Tech

OSWAP top 10: a guide for developers to counter risks

The Open Web Application Security Project (OWASP) is a developer community that develops documentation, tools, and technologies in the field of web application security. It was founded in 2001. OWASP top 10 mobile is a list that lists the many sorts of security dangers that mobile apps face around the world and also serves as a reference for developers who want to create secure applications using excellent coding standards.

Enlisted below are the OWASP Mobile top 10 risks.

  • Improper Platform Usage- This risk includes the improper use of platform security settings or the misuse of an operating system feature. This could include Android intents, platform permissions, the Keychain, or other platform security measures.
  • Insecure Data Storage– This OWASP risk alerts the developer community to simple ways for an adversary to gain access to vulnerable data on a mobile device. An attacker can obtain physical access to a stolen device or use malware or a repackaged app to get access.
  • Insecure Communication– Data is often transmitted to and from a mobile app via a telecommunications provider and/or the internet. Hackers capture data by sitting in the customers’ local area network via a compromised Wi-Fi network, tapping into the network via routers, cellular towers, or abusing the infected app via malware.
  • Insecure Authentication– When a mobile device fails to detect the user correctly, an attacker can log into the app using default credentials. This occurs when an attacker imitates or circumvents authentication methods that are either lacking or poorly designed.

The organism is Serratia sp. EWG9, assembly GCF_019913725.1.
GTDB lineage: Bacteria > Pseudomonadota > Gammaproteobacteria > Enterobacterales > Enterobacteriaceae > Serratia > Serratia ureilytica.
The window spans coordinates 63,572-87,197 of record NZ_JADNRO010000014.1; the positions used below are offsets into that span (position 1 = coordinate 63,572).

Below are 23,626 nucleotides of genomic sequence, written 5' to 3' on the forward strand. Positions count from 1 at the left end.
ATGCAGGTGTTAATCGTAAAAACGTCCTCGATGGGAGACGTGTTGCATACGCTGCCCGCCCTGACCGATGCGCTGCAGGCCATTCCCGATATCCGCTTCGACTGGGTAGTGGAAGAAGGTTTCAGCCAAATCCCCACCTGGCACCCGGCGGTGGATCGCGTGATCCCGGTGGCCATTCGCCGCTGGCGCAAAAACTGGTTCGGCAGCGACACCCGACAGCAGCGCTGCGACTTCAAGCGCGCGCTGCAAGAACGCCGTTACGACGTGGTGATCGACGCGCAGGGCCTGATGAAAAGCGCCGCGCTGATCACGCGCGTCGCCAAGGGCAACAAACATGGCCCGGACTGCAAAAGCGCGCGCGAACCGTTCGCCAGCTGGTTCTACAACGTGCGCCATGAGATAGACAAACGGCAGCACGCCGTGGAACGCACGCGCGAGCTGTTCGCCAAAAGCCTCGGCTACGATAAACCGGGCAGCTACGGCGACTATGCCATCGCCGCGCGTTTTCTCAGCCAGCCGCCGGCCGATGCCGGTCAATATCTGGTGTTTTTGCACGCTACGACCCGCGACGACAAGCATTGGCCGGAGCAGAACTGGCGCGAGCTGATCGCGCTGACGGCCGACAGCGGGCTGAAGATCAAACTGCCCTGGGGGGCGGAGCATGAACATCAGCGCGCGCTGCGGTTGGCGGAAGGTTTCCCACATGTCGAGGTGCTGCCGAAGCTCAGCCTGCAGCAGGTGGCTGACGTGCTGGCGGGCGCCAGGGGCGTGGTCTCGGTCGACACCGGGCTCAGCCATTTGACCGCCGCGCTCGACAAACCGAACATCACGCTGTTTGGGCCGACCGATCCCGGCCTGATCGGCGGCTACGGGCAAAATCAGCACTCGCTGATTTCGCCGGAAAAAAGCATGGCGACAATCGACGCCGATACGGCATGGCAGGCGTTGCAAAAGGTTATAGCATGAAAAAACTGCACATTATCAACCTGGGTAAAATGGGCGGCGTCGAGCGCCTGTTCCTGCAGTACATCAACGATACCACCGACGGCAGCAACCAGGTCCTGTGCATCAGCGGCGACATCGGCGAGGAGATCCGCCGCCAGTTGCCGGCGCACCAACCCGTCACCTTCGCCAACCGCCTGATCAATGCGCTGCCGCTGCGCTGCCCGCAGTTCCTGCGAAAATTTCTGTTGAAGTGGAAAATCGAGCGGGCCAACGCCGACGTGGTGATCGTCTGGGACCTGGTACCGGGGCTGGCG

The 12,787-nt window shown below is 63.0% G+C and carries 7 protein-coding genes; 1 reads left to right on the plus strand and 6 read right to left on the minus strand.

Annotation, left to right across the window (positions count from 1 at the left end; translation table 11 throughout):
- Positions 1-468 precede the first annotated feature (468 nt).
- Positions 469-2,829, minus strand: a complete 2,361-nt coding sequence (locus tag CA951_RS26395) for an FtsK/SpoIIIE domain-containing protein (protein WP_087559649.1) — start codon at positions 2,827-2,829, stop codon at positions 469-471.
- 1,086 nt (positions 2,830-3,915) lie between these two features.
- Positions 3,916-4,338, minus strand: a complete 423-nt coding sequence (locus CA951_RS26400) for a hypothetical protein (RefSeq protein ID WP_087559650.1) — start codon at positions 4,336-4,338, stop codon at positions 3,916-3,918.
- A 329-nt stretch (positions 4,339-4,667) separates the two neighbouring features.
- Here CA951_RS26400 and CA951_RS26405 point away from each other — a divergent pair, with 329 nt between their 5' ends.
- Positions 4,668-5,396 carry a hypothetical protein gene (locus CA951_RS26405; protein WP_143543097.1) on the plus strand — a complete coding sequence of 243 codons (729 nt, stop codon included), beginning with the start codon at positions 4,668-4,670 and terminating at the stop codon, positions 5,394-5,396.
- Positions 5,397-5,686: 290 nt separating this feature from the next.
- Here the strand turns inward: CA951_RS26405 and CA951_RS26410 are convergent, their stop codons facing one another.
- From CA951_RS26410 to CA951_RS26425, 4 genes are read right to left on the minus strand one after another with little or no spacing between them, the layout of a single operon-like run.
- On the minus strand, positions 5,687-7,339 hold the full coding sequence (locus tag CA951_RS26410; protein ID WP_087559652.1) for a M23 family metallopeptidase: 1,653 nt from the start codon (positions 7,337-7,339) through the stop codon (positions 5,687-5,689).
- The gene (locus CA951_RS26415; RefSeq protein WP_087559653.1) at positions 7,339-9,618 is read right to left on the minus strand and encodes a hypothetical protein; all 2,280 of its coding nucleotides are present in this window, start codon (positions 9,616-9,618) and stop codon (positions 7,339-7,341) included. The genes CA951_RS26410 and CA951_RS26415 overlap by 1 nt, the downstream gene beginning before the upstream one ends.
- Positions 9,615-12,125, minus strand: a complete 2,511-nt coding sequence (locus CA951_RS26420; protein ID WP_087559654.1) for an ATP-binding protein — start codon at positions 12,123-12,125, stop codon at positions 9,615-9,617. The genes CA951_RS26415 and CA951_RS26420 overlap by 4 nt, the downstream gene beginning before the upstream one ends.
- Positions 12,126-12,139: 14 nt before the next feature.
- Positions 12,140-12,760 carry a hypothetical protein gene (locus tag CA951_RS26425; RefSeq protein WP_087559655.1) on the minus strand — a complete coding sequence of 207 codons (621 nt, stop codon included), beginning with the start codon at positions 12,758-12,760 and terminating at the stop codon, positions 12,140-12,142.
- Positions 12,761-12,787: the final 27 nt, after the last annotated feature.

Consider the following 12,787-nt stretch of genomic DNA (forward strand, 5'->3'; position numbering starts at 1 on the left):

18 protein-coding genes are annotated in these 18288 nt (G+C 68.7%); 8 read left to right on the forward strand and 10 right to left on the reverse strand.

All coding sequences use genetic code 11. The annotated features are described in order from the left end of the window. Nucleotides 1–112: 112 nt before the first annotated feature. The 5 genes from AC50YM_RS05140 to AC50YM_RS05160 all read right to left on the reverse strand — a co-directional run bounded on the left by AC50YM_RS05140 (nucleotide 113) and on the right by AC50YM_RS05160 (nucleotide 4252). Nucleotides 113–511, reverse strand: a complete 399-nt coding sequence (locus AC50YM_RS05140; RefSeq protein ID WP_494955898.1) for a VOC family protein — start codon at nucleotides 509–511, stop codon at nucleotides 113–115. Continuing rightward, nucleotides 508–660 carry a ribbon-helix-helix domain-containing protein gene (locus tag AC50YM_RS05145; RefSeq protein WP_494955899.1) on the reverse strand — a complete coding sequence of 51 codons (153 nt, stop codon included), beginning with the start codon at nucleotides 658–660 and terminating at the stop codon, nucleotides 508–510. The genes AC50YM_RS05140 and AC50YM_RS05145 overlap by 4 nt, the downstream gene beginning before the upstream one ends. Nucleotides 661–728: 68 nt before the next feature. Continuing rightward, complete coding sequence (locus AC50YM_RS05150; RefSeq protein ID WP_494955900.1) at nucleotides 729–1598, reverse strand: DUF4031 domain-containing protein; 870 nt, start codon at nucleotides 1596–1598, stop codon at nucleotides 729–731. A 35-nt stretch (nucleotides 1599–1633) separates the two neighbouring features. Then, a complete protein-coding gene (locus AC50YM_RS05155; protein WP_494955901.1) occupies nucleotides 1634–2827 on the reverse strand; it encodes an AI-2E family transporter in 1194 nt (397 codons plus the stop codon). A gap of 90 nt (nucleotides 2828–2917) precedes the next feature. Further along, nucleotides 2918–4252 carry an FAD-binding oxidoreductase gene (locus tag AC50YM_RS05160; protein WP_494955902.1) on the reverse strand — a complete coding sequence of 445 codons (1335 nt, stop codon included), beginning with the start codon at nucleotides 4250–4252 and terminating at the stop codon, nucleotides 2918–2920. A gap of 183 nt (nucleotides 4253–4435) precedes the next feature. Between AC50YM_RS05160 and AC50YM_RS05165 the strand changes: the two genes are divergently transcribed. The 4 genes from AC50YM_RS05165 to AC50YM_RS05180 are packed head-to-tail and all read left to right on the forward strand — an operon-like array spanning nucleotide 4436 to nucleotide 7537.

• Insufficient Cryptography– Weak encryption/decryption processes or flaws in the algorithms that trigger encryption/decryption processes make data in mobile apps susceptible. Hackers can obtain physical access to a mobile device, monitor network activity, or read encrypted data by installing malicious apps on the device.
  • Insecure Authorization– Insecure authorization, unlike insecure authentication, entails the adversary exploiting flaws in the authorization process to log in as a legitimate user. Insecure authentication, on the other hand, entails the opponent attempting to bypass the authentication process by logging in as an anonymous user.
  • Poor Code Quality– This risk arises as a result of poor or inconsistent coding techniques, in which each person of the development team uses a different coding practice, resulting in discrepancies in the final code or a lack of documentation for others to follow.
  • Code Tampering– Hackers prefer app code tampering to other forms of manipulation because it gives them complete control over the program, user behaviour, and even the entire mobile device. They frequently encourage users to download modified versions of popular programs from third-party app shops.
  • Reverse Engineering– Reverse engineering of mobile code is a typical event that can be exploited. External, widely available binary inspection tools are frequently used by hackers to examine the original app’s code patterns.
  • Extraneous Functionality-The development team typically keeps code in an app before it is ready for production to have quick access to it. This code isn’t necessary for the app’s operation, meaning it won’t be seen by the intended user once its life and it’s only needed during the development process.

This list assists in the identification of common vulnerabilities in mobile environments, such as OS, hardware platforms, security schemas, execution engines, and so on and helps developers to develop secure applications.

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